Rabies

  • Medical Author:
    Jerry R. Balentine, DO, FACEP

    Dr. Balentine received his undergraduate degree from McDaniel College in Westminster, Maryland. He attended medical school at the Philadelphia College of Osteopathic Medicine graduating in1983. He completed his internship at St. Joseph's Hospital in Philadelphia and his Emergency Medicine residency at Lincoln Medical and Mental Health Center in the Bronx, where he served as chief resident.

  • Medical Editor: Melissa Conrad Stöppler, MD
    Melissa Conrad Stöppler, MD

    Melissa Conrad Stöppler, MD

    Melissa Conrad Stöppler, MD, is a U.S. board-certified Anatomic Pathologist with subspecialty training in the fields of Experimental and Molecular Pathology. Dr. Stöppler's educational background includes a BA with Highest Distinction from the University of Virginia and an MD from the University of North Carolina. She completed residency training in Anatomic Pathology at Georgetown University followed by subspecialty fellowship training in molecular diagnostics and experimental pathology.

Rabies facts

  • In the U.S., two to three people die from rabies each year.
  • Animal vaccinations and postexposure prophylaxis protocols have nearly eradicated rabies in the U.S.

What is rabies?

Rabies is a viral illness spread via the saliva of an infected animal. This occurs usually through biting a human or another animal. Transmission can also occur through saliva touching an open wound or touching mucous membranes.

What causes rabies?

The rabies virus causes rabies. The virus infects the brain and ultimately leads to death. After a rabid animal bites someone, the virus is deposited in the muscle and subcutaneous tissue. For most of the incubation period (which is usually one to three months), the virus stays close to the exposure site. The virus then travels via peripheral nerves to the brain and from there, again via peripheral nerves, to nearly all parts of the body.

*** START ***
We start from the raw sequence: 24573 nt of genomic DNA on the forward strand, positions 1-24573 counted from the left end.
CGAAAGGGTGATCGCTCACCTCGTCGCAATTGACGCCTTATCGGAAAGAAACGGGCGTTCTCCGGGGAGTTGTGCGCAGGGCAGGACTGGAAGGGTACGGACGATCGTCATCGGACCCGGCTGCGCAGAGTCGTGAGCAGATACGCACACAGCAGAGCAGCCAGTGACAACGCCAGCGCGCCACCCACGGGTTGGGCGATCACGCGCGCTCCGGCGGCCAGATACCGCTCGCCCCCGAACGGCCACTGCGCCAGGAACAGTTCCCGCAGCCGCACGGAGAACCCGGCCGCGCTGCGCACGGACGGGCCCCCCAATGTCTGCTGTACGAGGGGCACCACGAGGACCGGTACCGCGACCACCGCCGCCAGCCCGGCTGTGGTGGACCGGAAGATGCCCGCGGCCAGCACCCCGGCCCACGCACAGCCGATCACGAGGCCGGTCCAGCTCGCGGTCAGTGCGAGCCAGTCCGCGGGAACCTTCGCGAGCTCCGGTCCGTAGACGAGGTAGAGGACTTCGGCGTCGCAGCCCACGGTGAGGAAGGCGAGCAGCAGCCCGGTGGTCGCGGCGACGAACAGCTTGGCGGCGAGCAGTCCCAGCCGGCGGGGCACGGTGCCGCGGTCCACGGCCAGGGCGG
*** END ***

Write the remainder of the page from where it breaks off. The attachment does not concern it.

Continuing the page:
Any mammal can spread rabies. In the United States, the saliva of rabid bats, coyotes, foxes, raccoons, and skunks most often transmits rabies. In the developing world, stray dogs are the most likely animal to transmit rabies. The virus has also been found in cows, cats, ferrets, and horses.

The local health department will usually have information on which animals in the area have been found to carry the rabies virus.

What are risk factors for rabies?

Any activity that brings someone in contact with possible rabid animals, such as traveling in an area where rabies is more common (Africa and Southeast Asia) as well as outdoor activities near bats and other possible rabid animals, all increase one's risk of getting infected with rabies.

Quick Guide25 Ways to Stay Well Abroad in Pictures

25 Ways to Stay Well Abroad in Pictures

Rabies Vaccine

Do You Need Vaccinations Before Traveling Abroad?

Some examples of vaccines that may be recommended for international travelers (remember you may need more, fewer, or different vaccinations, depending on your individual circumstances) include the following:

  • Rabies: Rabies virus is endemic in dogs in many countries throughout the world, including, but not limited to, parts of Thailand, Vietnam, Brazil, China, the Philippines, Sri Lanka, and Indonesia.

What are rabies symptoms and signs?

Symptoms can occur as fast as within the first week of the infection.

The early symptoms of rabies are very generalized and include weakness, fever, and headaches. Without a history of a potential exposure to a rabid animal, these symptoms would not raise the suspicion of rabies as they are very similar to the common flu or other viral syndromes.

The disease can then take two forms:

  1. With paralytic rabies (approximately 20% of cases), the patient's muscles slowly become paralyzed (usually starting at the site of the bite). This is the less common form and ends in coma and death.
  2. With furious rabies (about 80% of cases), the patient exhibits the classic symptoms of rabies, such as

Once the clinical signs of rabies occur, the disease is nearly always fatal.

In the U.S., there is one reported case of a patient surviving rabies without vaccination (Jeanna Giese), which led to the development of the so-called Milwaukee treatment protocol. Physicians don't recommend this protocol as a treatment alternative.